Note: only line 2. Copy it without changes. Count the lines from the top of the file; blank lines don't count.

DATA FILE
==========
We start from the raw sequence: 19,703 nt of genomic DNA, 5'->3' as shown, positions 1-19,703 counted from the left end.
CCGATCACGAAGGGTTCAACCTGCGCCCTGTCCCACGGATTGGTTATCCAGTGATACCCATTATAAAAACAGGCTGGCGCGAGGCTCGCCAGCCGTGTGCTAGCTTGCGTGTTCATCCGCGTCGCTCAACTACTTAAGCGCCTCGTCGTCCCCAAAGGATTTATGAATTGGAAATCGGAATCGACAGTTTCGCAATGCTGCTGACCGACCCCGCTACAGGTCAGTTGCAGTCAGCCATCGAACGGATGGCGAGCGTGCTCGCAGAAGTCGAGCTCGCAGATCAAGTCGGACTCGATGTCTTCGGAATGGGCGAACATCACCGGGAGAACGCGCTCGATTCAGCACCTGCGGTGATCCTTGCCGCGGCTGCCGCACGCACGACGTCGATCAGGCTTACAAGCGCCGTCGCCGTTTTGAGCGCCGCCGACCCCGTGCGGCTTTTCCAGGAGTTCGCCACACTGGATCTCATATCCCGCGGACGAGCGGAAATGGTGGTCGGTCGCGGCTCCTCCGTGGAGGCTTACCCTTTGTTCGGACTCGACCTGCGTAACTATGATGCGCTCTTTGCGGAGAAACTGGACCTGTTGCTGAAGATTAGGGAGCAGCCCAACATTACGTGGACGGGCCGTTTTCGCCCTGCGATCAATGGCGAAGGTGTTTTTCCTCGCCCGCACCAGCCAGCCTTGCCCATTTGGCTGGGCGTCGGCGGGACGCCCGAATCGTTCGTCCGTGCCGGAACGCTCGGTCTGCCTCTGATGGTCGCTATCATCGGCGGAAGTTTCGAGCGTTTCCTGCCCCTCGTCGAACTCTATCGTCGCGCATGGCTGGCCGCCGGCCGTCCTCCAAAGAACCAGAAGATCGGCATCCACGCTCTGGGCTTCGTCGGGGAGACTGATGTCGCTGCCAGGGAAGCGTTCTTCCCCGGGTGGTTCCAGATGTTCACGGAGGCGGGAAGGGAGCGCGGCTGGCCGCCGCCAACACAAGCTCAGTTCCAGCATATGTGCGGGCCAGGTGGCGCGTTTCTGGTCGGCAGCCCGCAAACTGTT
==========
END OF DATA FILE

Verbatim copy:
CCGATCACGAAGGGTTCAACCTGCGCCCTGTCCCACGGATTGGTTATCCAGTGATACCCATTATAAAAACAGGCTGGCGCGAGGCTCGCCAGCCGTGTGCTAGCTTGCGTGTTCATCCGCGTCGCTCAACTACTTAAGCGCCTCGTCGTCCCCAAAGGATTTATGAATTGGAAATCGGAATCGACAGTTTCGCAATGCTGCTGACCGACCCCGCTACAGGTCAGTTGCAGTCAGCCATCGAACGGATGGCGAGCGTGCTCGCAGAAGTCGAGCTCGCAGATCAAGTCGGACTCGATGTCTTCGGAATGGGCGAACATCACCGGGAGAACGCGCTCGATTCAGCACCTGCGGTGATCCTTGCCGCGGCTGCCGCACGCACGACGTCGATCAGGCTTACAAGCGCCGTCGCCGTTTTGAGCGCCGCCGACCCCGTGCGGCTTTTCCAGGAGTTCGCCACACTGGATCTCATATCCCGCGGACGAGCGGAAATGGTGGTCGGTCGCGGCTCCTCCGTGGAGGCTTACCCTTTGTTCGGACTCGACCTGCGTAACTATGATGCGCTCTTTGCGGAGAAACTGGACCTGTTGCTGAAGATTAGGGAGCAGCCCAACATTACGTGGACGGGCCGTTTTCGCCCTGCGATCAATGGCGAAGGTGTTTTTCCTCGCCCGCACCAGCCAGCCTTGCCCATTTGGCTGGGCGTCGGCGGGACGCCCGAATCGTTCGTCCGTGCCGGAACGCTCGGTCTGCCTCTGATGGTCGCTATCATCGGCGGAAGTTTCGAGCGTTTCCTGCCCCTCGTCGAACTCTATCGTCGCGCATGGCTGGCCGCCGGCCGTCCTCCAAAGAACCAGAAGATCGGCATCCACGCTCTGGGCTTCGTCGGGGAGACTGATGTCGCTGCCAGGGAAGCGTTCTTCCCCGGGTGGTTCCAGATGTTCACGGAGGCGGGAAGGGAGCGCGGCTGGCCGCCGCCAACACAAGCTCAGTTCCAGCATATGTGCGGGCCAGGTGGCGCGTTTCTGGTCGGCAGCCCGCAAACTGTT